How can a flag be too big? |

How can a flag be too big?

Dan Smith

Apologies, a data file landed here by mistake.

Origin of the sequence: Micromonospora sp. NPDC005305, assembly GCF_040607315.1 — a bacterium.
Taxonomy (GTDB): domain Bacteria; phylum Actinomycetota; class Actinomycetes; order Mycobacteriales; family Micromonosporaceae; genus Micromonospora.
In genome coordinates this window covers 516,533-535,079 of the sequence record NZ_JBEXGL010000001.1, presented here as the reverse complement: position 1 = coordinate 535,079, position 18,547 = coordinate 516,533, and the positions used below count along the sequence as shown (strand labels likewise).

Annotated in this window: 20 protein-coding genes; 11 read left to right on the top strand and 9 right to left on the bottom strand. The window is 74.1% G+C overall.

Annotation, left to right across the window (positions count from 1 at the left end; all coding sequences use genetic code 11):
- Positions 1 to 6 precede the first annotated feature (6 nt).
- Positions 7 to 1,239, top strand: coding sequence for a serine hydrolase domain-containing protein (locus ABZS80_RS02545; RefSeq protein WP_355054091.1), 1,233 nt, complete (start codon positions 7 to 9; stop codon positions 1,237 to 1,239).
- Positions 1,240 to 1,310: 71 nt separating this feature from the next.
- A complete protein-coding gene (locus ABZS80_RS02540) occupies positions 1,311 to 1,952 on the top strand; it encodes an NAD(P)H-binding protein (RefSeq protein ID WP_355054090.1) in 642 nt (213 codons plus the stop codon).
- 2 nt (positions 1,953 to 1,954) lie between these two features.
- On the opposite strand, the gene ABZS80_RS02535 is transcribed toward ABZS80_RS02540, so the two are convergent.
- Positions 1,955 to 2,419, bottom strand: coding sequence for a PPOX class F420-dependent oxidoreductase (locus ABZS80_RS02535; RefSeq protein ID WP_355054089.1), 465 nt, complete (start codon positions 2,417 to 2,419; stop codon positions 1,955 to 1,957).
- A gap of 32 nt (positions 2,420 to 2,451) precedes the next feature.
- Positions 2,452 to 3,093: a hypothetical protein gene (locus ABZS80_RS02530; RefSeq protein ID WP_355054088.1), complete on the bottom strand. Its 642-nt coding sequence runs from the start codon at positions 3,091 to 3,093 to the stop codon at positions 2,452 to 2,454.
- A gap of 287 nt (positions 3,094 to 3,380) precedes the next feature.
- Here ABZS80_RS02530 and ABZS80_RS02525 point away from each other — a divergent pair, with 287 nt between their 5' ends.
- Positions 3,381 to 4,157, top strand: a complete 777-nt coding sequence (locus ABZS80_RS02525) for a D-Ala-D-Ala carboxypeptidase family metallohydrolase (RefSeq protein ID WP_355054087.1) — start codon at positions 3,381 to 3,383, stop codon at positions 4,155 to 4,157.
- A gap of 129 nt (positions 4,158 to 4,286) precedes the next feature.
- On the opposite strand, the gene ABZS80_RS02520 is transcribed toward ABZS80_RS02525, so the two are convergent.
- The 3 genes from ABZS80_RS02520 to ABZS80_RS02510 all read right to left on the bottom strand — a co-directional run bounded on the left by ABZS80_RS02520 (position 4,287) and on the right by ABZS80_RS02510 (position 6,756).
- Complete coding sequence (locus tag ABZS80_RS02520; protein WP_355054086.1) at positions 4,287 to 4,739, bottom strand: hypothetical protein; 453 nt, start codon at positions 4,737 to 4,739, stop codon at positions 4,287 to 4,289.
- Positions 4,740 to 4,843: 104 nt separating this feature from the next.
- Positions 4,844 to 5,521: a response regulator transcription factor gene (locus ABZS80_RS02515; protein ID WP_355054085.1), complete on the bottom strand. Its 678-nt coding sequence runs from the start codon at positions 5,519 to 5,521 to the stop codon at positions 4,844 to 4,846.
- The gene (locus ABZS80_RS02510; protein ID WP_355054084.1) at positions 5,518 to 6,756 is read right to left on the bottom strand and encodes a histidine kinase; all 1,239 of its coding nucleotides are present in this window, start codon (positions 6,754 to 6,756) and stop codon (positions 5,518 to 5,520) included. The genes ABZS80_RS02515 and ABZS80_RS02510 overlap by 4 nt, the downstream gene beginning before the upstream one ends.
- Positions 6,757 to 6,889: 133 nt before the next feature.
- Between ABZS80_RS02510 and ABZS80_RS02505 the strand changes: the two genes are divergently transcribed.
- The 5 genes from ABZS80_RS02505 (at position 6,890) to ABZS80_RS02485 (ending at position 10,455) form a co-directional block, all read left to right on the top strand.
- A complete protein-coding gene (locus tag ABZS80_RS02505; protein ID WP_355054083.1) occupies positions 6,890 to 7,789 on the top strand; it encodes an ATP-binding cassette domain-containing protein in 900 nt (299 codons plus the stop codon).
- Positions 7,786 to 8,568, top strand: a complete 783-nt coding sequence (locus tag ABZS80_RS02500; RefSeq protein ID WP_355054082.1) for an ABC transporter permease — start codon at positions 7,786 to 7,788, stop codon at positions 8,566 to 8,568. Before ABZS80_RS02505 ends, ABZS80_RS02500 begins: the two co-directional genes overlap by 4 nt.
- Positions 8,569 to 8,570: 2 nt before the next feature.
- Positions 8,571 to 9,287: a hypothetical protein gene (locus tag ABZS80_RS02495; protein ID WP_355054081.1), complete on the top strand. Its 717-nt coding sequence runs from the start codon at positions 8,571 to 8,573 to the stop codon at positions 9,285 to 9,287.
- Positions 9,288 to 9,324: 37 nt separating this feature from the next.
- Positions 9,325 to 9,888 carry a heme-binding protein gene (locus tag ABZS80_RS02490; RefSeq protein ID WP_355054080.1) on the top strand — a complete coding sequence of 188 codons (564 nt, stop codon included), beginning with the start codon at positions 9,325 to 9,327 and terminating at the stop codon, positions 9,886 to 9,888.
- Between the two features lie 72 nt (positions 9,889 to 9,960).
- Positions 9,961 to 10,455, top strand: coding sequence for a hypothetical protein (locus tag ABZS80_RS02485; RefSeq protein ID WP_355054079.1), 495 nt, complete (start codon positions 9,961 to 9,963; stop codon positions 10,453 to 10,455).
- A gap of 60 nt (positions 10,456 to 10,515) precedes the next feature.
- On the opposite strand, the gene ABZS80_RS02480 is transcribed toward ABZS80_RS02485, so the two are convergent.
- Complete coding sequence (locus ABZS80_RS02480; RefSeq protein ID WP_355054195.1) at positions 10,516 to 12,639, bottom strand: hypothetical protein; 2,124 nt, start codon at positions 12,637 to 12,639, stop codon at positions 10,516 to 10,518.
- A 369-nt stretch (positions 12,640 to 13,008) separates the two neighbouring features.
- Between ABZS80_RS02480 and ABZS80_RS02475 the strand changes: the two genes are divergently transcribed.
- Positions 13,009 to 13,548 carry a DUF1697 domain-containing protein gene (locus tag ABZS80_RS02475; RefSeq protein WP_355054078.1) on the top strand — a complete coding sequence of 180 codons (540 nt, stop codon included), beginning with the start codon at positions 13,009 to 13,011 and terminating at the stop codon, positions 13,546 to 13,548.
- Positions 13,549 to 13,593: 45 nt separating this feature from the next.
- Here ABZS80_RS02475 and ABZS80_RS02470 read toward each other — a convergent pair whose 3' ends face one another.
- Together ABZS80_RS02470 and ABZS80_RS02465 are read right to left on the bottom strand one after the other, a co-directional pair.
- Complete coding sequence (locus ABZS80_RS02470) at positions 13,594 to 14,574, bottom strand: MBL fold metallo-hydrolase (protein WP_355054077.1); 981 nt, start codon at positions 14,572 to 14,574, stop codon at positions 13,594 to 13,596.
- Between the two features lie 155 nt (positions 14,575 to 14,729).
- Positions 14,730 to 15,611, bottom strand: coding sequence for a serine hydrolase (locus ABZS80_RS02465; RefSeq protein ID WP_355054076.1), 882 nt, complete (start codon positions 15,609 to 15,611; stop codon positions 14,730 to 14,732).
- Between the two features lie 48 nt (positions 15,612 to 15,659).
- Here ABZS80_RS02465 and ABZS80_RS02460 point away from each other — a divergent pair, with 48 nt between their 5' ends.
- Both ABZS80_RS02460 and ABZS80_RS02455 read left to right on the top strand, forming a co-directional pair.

Avon seems to have a flag fuss. The developer of Village at Avon, Magnus Lindholm and his company Traer Creek, have installed a 150-foot flagpole and it seems to have some people concerned that Western civilization will some how be damaged as a result. Some people have taken exception to the design of the flagpole – it’s too large and too massive. Large and massive perhaps, but this flagpole’s lineage is something special. The tripod mast design was present on American battleships at the start of World War II. It was the design of the mast on the battleship Arizona that lies at the bottom of Pearl Harbor. The same mast was on the battleships Utah and Oklahoma that also still rest there. The Nevada, the only battleship which got under way on Dec. 7, 1941, also had this type of mast.The color of the flagpole seems to also be contentious. However, it too has a historic reference. It is the exact color of the blue of the American flag. That color stands for vigilance, perseverance and justice – virtues that I hope are still present in our society, and certainly still worthy of representation. The flag that will be flown from this pole has also been mentioned in the press. That flag will be the Garrison flag of the United States, which is 20 feet high by 38 feet wide. This is the size that federal statutes specify for a pole 90 to 100 feet tall or taller. Finally, there has been some comment that this display of a large flag on a big pole is some how commercialization of the flag for the benefit of either Wal-Mart or Home Depot or Traer Creek or Magnus Lindholm. That clearly is a matter of opinion. However, Mr. Lindholm and Traer Creek have spent quite a bit of money on the flag and flagpole, and I doubt very much whether they had commercial motives. But if flying the flag is perceived by some as a commercial activity, we (or at least they) really have a problem. Today, we have 130,000 men and women at the sharp end of the knife in Iraq, another 15,000 in Afghanistan. These people are there fighting and dying because of decisions made by the government of this country, which that flag represents. They may not be dying for a flag large or small, but they surely appreciate seeing the flag fly over the country they represent. Mr. Lindholm has put up a big flagpole and wants to fly a big flag from it. Both pole and flag will be on his land, and if this shows the support of even one person for those troops, it should be applauded. Whether we, as citizens, agree with his decision to show patriotism in this fashion is not in question. Such disagreement is our right – one of the rights that for over 200 years our government has sent people to war under this flag to guarantee. Similarly, flying a flag on his property is Mr. Lndholm’s right. While debates such as this are a healthy part of our political society, they, like all debates must end. People who oppose this flagpole may, or may not, be just as patriotic as the next guy. Regardless of opinions, flags, poles, Traer Creek, Magnus Lindholm, or even the war in Iraq, hopefully the Avon Town Council will come to the belief that in the current day and time, no flag can be too big.Dan Smith is a professor at Colorado Mountain College. His commentary reflects his personal views.

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